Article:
With the climate crisis looming ever larger, society has never placed such an emphasis on energy efficiency as it does today. But why is the way we use energy so important? And how is society increasing energy efficiency in residential and commercial buildings? We explore all that in this article.
Why is energy efficiency so critical?
Energy fuels society and almost everything we do in our day-to-day lives. The electricity used to charge your phone, the gas used to heat your home and the fuel used to power your vehicle all have a cost to you and, crucially, the environment.
The generation of energy using finite resources, such as oil and gas, creates significant carbon emissions. Therefore, the more we use, the bigger the impact on our environment and wider planet. Energy efficiency and the use of renewable sources are crucial to reduce the demand for gas and oil, limiting the consequential impacts on our planet. But how is this being done?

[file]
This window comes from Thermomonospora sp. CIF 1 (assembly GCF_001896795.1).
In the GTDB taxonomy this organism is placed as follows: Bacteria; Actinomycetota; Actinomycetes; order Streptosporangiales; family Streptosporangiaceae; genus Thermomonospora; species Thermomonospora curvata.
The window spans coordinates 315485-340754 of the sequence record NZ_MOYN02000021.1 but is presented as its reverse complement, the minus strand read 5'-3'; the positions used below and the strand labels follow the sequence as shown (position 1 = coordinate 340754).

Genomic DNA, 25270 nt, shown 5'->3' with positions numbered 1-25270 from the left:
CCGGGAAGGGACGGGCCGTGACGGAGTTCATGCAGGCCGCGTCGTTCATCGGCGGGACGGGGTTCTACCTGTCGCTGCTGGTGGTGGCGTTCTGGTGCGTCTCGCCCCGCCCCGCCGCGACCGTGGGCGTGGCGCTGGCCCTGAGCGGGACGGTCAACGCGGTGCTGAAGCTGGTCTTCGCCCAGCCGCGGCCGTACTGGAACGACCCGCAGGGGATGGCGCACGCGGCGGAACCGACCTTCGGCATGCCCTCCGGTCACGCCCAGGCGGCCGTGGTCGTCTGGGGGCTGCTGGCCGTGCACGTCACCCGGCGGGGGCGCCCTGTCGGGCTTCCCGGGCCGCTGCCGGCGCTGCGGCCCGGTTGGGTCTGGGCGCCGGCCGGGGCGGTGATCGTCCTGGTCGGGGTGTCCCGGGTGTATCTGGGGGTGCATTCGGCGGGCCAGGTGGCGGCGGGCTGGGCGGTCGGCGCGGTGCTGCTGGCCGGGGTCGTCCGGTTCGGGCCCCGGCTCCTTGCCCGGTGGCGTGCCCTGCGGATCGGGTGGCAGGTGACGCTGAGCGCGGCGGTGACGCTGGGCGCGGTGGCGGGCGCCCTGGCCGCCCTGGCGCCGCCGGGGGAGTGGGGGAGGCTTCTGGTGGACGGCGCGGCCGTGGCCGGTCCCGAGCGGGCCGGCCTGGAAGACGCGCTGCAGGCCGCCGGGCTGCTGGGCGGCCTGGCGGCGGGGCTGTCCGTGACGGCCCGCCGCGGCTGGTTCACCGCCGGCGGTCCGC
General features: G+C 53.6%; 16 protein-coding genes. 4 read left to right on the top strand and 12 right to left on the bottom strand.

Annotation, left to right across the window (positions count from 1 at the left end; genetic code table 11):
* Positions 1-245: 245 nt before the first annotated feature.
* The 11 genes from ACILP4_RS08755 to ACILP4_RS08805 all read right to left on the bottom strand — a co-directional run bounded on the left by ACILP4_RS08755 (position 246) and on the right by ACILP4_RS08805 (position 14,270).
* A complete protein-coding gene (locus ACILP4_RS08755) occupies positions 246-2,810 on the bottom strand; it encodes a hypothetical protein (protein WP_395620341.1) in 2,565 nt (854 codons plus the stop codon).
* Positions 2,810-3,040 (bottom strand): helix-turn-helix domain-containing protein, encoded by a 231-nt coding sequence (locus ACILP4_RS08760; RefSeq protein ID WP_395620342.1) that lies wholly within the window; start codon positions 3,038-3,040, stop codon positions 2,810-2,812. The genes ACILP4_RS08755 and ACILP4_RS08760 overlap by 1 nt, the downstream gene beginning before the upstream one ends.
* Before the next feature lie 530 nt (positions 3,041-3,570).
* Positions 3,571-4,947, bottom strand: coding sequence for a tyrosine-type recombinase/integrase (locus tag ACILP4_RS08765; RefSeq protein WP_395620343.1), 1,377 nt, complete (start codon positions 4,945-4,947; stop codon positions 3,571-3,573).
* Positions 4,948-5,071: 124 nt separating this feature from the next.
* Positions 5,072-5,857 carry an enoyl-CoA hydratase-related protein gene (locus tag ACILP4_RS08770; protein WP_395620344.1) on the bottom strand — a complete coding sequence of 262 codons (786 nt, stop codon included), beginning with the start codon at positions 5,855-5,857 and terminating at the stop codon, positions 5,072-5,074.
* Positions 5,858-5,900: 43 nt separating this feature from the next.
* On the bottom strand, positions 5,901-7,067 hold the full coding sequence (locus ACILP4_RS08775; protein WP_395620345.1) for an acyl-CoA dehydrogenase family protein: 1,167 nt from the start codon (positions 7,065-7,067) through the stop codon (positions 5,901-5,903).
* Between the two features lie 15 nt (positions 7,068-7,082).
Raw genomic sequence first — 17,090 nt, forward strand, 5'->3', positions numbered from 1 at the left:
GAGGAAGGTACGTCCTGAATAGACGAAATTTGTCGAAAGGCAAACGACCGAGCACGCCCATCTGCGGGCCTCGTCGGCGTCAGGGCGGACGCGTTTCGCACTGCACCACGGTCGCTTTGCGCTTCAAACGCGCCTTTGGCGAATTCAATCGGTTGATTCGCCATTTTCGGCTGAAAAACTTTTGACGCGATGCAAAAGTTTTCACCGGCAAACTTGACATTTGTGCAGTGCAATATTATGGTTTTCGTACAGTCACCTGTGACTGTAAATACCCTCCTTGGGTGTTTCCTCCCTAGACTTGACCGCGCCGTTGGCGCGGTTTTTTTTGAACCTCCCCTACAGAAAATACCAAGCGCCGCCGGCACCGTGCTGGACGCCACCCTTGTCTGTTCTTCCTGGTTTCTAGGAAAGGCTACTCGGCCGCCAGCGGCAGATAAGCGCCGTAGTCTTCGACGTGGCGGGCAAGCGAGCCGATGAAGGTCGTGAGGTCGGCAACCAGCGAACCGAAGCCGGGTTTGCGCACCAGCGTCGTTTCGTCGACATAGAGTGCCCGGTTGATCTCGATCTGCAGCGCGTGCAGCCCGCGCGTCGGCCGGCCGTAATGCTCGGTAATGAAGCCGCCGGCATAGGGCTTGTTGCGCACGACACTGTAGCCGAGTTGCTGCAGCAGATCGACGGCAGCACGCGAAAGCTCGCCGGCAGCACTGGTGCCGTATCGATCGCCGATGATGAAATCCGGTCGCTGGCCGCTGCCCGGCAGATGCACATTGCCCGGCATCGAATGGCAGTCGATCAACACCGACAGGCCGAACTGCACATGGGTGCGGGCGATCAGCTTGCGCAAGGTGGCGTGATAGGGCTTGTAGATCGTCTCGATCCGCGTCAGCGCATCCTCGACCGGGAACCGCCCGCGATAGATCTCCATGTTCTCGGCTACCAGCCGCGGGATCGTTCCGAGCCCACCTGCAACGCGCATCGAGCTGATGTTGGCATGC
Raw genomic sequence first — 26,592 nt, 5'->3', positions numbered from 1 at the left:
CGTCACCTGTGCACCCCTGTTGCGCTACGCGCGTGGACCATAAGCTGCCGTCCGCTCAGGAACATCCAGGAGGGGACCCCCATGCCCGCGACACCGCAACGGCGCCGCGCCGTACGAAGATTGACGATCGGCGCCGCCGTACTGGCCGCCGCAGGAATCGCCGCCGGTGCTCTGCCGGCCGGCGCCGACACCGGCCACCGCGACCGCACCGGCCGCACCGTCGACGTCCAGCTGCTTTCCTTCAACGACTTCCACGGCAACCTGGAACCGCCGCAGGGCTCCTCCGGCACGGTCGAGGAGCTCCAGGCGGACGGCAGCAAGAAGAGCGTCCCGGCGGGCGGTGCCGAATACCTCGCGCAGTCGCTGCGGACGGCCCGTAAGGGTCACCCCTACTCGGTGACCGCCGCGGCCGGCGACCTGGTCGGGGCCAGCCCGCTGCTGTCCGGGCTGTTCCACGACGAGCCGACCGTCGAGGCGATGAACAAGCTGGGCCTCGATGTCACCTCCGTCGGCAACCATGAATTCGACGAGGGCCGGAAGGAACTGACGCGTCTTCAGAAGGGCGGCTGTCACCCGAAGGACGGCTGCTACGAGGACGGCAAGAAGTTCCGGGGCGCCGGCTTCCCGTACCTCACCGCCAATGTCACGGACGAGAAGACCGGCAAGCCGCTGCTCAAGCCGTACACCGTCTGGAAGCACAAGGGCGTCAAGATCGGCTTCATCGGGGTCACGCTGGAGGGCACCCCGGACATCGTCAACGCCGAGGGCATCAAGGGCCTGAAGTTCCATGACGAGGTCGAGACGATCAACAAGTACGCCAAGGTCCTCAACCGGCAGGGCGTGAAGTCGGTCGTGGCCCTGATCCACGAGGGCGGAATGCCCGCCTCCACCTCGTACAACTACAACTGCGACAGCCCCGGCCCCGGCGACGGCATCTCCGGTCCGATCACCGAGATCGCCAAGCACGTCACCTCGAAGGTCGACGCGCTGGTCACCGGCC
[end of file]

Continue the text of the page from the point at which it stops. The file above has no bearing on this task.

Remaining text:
The sun is a renewable, natural energy source for the entire planet, so harnessing its power is one of the best ways to generate electricity sustainably. Buildings of all types are using solar power to fulfil, or at least supplement their energy usage, reducing the demand for power stemming from fossil fuel.
Solar panels can be installed in most places with unrestricted access to the sun, although they’re not as effective during the winter months when we get less sunshine throughout the day. Nevertheless, every bit of solar power is less energy demanded from the national grid, which is great for the planet.
Another renewable energy source is wind, which is readily available around the British Isles. Turbines come in a variety of sizes, including the giant ones you see in the sea or on wind farms and smaller ones designed for household and commercial use.
Similar to solar technology, wind turbines supplement energy supplies across a range of settings and reduce the reliance on fossil fuel-generated power from the national grid.
Smart heating technology
Some of the most innovative improvements have come in heating systems. Boilers are now significantly more efficient than previously, meaning less energy (gas or electricity) is required to heat homes and commercial spaces. Central heating pumps and other system elements allow the flow of water to radiators more effectively too, maximising efficiency by limiting heat loss.
Other innovations such as air source heat pumps provide a new, sustainable method of heating homes and other buildings, while energy monitors give homeowners transparency to manage their usage and maximise efficiency through oversight.